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Thread: Work boots?

  1. #1

    Default Work boots?

    OK, half of you are gonna think I'm crazy, but don't laugh, it's a serious question.

    Any thoughts on using work boots for hiking? Like these:

    http://www.zappos.com/chippewa-apach...=pd_sims_sdp_1

    or these:

    http://www.timberland.com/shop/mens-...boots-1026a214

    I like high-top, firm boots (especially when it gets cold and wet). Most hiking boots these days are really not much of either (and yes, I do know of lots of examples, but still most are not this high). And yes, I know I should just use trail runners, or go barefoot. But assuming I'm crazy enough to want to wear big heavy boots, any reason these 9 inch beasts wouldn't work well for hiking (setting aside their weight, I don't care about that)?

    Thanks.

  2. #2
    Registered User thestin's Avatar
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    That steel toe is going to get real cold real fast when you are walking through snow. Met a guy in the Smokies in the mid 70s who was miserable with cold toes.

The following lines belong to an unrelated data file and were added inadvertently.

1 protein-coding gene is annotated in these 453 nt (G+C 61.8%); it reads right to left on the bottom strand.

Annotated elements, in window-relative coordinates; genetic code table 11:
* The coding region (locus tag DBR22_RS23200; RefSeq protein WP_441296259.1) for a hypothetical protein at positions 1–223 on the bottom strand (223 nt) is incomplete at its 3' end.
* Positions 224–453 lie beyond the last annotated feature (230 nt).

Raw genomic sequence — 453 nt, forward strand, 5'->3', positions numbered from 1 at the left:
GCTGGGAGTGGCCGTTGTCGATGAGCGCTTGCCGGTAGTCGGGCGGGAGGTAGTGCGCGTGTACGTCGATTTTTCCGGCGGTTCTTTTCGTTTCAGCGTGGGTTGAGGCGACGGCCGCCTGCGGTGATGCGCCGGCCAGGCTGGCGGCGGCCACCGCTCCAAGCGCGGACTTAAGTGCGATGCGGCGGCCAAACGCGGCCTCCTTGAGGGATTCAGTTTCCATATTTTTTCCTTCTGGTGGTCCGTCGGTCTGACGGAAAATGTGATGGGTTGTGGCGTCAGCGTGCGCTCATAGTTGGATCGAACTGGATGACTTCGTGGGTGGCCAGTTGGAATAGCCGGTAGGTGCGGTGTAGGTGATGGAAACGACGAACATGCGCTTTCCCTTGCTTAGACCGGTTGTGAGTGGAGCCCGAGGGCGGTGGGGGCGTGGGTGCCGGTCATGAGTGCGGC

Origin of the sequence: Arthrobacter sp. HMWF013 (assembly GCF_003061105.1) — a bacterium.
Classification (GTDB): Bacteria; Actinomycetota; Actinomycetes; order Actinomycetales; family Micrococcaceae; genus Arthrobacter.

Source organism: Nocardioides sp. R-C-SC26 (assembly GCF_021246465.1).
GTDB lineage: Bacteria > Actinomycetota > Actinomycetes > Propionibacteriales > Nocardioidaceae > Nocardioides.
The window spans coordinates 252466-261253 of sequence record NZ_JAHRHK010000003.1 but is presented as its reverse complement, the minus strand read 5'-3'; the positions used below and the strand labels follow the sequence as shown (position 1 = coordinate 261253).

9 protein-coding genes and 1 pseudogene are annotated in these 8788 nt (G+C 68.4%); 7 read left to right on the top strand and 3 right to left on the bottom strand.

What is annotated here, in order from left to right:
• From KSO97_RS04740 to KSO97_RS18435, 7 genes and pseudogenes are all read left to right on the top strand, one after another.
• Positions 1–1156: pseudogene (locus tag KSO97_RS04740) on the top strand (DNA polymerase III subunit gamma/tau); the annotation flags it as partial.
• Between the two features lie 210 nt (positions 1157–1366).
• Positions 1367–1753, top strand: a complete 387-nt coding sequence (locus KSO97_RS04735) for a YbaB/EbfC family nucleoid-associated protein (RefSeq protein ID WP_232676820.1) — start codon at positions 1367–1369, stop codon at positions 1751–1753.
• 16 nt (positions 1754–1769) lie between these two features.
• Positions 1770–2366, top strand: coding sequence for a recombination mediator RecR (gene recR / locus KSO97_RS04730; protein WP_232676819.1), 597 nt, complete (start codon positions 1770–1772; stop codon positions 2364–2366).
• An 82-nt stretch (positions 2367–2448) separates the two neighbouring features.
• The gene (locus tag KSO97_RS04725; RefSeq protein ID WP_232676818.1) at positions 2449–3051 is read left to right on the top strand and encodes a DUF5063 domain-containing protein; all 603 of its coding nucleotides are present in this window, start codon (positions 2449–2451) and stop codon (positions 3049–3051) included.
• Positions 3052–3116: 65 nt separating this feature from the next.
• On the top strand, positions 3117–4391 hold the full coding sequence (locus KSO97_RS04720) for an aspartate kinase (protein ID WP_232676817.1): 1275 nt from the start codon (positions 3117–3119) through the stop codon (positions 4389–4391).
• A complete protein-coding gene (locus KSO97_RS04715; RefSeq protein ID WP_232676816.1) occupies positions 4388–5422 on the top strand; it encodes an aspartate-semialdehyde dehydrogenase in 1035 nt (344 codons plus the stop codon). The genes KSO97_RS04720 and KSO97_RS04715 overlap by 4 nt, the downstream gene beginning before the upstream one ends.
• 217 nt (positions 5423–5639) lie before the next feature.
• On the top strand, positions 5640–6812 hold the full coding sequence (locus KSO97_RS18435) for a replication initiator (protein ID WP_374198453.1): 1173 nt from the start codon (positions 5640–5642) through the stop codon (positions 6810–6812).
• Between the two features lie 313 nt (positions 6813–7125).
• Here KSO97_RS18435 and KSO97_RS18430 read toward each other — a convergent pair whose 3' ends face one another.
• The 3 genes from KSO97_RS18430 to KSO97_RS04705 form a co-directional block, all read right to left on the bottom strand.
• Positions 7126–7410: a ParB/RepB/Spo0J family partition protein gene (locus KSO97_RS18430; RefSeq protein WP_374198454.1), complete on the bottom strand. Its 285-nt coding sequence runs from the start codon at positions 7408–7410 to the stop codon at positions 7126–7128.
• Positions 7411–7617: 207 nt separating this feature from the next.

I would be worried about chafing on your leg with a boot that high.

  3. #3
    Some days, it's not worth chewing through the restraints.
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    If you don't care about the weight, whatever works for you works for you, our opinion notwithstanding. Go hike. As you admitted, you're crazy.

  4. #4
    Registered User kayak karl's Avatar
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    Have you worn work boots all day in the wet and cold just working? Try it, it will answer all your concerns.
    I'm so confused, I'm not sure if I lost my horse or found a rope.

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    Ummmm. NO! Please. NO! A very good friend tried this back in the day it did not fair well. Half dollar size blisters after the "inards" fell apart. The exteriors
    remained well intact.

  6. #6